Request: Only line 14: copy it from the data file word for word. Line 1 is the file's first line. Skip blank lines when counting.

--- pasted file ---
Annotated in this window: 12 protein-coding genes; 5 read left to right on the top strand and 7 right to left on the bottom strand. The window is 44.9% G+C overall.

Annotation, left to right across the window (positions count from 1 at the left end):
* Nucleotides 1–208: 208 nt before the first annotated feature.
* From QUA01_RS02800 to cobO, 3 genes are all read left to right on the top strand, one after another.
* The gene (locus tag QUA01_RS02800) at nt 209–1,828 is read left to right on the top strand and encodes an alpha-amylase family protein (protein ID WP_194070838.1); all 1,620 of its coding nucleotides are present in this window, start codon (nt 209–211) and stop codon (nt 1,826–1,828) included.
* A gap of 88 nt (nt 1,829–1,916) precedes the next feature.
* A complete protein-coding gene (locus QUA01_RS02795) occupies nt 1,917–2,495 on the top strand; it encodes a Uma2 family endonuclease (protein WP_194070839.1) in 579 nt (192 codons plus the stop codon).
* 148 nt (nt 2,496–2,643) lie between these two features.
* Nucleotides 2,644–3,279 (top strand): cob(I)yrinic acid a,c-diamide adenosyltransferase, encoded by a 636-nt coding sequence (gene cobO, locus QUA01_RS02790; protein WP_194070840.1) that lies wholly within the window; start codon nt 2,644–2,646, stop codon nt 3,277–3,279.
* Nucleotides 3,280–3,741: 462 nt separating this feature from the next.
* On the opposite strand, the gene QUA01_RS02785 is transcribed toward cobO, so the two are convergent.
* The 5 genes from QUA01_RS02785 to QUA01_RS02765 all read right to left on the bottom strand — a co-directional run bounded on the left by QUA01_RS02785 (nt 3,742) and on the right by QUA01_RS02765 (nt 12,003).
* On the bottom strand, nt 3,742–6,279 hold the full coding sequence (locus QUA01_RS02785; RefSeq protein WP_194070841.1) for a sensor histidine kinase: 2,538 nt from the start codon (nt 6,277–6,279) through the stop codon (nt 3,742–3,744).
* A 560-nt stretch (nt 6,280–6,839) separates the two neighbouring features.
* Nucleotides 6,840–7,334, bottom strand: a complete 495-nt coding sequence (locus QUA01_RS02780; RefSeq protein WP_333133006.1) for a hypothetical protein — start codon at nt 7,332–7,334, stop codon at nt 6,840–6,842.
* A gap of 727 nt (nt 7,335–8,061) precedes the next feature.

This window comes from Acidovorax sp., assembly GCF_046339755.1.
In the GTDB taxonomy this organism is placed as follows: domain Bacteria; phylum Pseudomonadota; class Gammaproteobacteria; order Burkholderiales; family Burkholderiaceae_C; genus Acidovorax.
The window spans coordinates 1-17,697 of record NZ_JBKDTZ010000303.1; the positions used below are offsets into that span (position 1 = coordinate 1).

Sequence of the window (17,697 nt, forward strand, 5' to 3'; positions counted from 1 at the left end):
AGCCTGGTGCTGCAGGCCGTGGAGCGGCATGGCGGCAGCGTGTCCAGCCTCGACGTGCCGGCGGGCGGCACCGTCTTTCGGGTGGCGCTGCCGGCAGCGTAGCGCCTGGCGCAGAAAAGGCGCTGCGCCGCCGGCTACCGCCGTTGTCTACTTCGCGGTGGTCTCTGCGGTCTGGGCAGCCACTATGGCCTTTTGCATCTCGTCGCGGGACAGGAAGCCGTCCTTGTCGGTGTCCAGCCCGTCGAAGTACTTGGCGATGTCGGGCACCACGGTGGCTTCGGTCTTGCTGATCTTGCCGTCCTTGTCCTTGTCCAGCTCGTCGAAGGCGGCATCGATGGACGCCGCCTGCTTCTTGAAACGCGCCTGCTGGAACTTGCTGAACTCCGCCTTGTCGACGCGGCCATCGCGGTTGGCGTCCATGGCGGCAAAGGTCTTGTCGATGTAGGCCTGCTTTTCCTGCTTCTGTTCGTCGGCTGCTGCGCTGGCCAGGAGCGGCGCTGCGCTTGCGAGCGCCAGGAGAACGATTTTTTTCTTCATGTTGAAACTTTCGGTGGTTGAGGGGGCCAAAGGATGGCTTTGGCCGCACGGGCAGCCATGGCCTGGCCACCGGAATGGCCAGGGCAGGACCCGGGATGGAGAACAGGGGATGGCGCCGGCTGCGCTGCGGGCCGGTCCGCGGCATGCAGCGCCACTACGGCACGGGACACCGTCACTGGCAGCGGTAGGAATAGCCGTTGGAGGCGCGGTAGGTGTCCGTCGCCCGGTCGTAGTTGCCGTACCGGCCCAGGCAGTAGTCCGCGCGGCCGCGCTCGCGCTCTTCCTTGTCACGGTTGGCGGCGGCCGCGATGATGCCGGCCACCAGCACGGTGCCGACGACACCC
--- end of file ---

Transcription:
* A 560-nt stretch (nt 6,280–6,839) separates the two neighbouring features.